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Photo: Chuck Kennedy / Axios

"The president is the president. And I accept that... He was not my choice for the Republican candidate, but I respect the fact that he is the president and I work with him."
— Sen. Susan Collins to Axios' Mike Allen Wednesday

Why it matters:  Collins has had a rough relationship with President Trump, despite being from the same party and representing a "Trump country" state. She said that Trump has grown in office and has changed his position on a few issues, but added, "I don’t think his personality has changed, I still think he tends to react too rapidly."

Highlights:

  • The talking stick: Collins said that the bipartisan group of around 26 Senators she held meetings with during the shutdown, which originally including Girl Scout cookies, Dunkin' Donuts coffee and the infamous talking stick, continues to meet. She said, "to me it’s very encouraging that there is that large a number of Senators who are willing to make government work again and that’s what we really need."
  • The State of the Union Address: "It was a fascinating evening,  I kept thinking that the President’s speech was so eclectic … He covered a lot of territory. You couldn’t pigeon hole the speech. It was neither liberal nor a conservative speech."  
  • Her interactions with Trump: "He tends to be very gracious and tends to listen and will say 'now that sounds reasonable.' Now sometimes, when he talks to his staff he changes his mind over what is reasonable ... I found that he has listened to me on some issues."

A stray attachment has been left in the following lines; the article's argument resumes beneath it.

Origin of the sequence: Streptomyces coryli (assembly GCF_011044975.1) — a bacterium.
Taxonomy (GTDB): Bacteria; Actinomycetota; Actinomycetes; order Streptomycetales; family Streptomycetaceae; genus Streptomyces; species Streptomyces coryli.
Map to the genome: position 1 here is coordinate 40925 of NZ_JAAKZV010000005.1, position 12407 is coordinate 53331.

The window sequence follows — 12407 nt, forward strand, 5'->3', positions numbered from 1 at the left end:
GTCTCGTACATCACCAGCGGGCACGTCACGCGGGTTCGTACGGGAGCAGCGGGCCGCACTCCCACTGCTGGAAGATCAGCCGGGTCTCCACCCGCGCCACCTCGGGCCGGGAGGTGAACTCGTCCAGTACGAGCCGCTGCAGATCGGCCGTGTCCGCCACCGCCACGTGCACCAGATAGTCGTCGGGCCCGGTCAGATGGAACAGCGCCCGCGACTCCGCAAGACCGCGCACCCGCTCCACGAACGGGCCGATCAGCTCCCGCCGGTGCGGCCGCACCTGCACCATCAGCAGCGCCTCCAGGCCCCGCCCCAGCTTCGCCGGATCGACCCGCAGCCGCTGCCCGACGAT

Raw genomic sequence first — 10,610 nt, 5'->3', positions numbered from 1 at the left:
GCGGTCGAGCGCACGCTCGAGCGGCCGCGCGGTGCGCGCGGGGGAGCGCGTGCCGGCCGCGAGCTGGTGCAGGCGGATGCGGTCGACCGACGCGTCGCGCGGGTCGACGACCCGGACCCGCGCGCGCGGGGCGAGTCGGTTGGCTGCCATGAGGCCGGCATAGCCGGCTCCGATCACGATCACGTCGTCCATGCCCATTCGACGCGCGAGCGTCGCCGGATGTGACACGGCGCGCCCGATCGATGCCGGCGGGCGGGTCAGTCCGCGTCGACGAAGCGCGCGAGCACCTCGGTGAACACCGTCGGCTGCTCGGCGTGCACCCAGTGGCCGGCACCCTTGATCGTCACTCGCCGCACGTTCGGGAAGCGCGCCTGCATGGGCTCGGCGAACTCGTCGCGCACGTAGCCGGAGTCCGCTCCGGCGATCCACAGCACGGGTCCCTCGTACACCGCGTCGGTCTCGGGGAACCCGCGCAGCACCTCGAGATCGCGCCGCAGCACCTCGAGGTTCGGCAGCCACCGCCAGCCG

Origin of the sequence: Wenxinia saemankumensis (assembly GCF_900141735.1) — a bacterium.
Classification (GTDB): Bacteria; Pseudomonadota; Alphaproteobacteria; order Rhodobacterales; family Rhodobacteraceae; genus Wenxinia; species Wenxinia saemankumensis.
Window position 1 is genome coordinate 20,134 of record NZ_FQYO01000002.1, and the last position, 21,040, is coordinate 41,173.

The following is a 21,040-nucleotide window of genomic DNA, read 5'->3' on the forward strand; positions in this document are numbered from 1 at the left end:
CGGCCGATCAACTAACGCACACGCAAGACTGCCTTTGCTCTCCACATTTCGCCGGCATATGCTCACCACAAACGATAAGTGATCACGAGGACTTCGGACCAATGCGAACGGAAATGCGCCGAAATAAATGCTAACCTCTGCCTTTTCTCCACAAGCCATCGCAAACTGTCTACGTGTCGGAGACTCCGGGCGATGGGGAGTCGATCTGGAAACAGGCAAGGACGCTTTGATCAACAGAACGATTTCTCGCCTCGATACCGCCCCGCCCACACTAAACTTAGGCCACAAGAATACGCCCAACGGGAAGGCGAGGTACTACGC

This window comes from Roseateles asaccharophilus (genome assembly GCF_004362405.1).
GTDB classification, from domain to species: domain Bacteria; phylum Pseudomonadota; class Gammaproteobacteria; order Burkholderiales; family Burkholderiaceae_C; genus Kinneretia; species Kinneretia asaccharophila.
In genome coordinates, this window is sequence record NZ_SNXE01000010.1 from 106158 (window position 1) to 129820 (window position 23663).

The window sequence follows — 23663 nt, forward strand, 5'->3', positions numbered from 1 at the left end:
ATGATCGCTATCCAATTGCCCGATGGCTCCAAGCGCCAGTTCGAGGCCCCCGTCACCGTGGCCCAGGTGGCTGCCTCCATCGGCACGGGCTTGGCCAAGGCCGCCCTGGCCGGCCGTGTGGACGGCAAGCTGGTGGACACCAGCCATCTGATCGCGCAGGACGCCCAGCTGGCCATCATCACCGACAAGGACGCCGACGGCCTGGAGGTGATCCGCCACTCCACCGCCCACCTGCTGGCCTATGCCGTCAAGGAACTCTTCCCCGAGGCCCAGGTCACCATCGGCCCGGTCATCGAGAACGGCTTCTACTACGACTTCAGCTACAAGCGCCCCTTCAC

• On #MeToo: Collins praised legislation that she said is on its way to President Trump's desk. She said it sets new requirements for reporting sexual harassment and abuse in amateur sports — inspired by the revelations of U.S. Olympic gymnasts.

Go deeper

Schumer's m(aj)ority checklist

Senate Minority Leader Chuck Schumer. Photo: Tasos Katopodis/Getty Images

Capitalizing on the Georgia runoffs, achieving a 50-50 Senate and launching an impeachment trial are weighty to-dos for getting Joe Biden's administration up and running on Day One.

What to watch: A blend of ceremonies, hearings and legal timelines will come into play on Tuesday and Wednesday so Chuck Schumer can actually claim the Senate majority and propel the new president's agenda.

The dark new reality in Congress

National Guard troops keep watch at security fencing. Photo: Kent Nishimura/Los Angeles Times via Getty Images

This is how bad things are for elected officials and others working in a post-insurrection Congress:

  • Rep. Norma Torres (D-Calif.) said she had a panic attack while grocery shopping back home.
  • Rep. Jim McGovern (D-Mass.) said police may also have to be at his constituent meetings.
  • Rep. Adam Kinzinger (R-Ill.) told a podcaster he brought a gun to his office on Capitol Hill on Jan. 6 because he anticipated trouble with the proceedings that day.
Off the Rails

Episode 3: Descent into madness ... Trump: "Sometimes you need a little crazy"

Photo illustration: Sarah Grillo/Axios. Photos: Tom Williams/CQ-Roll Call, Chip Somodevilla/Getty Images

Beginning on election night 2020 and continuing through his final days in office, Donald Trump unraveled and dragged America with him, to the point that his followers sacked the U.S. Capitol with two weeks left in his term. This Axios series takes you inside the collapse of a president.

Episode 3: The conspiracy goes too far. Trump's outside lawyers plot to seize voting machines and spin theories about communists, spies and computer software.

President Trump was sitting in the Oval Office one day in late November when a call came in from lawyer Sidney Powell. "Ugh, Sidney," he told the staff in the room before he picked up. "She's getting a little crazy, isn't she? She's really gotta tone it down. No one believes this stuff. It's just too much."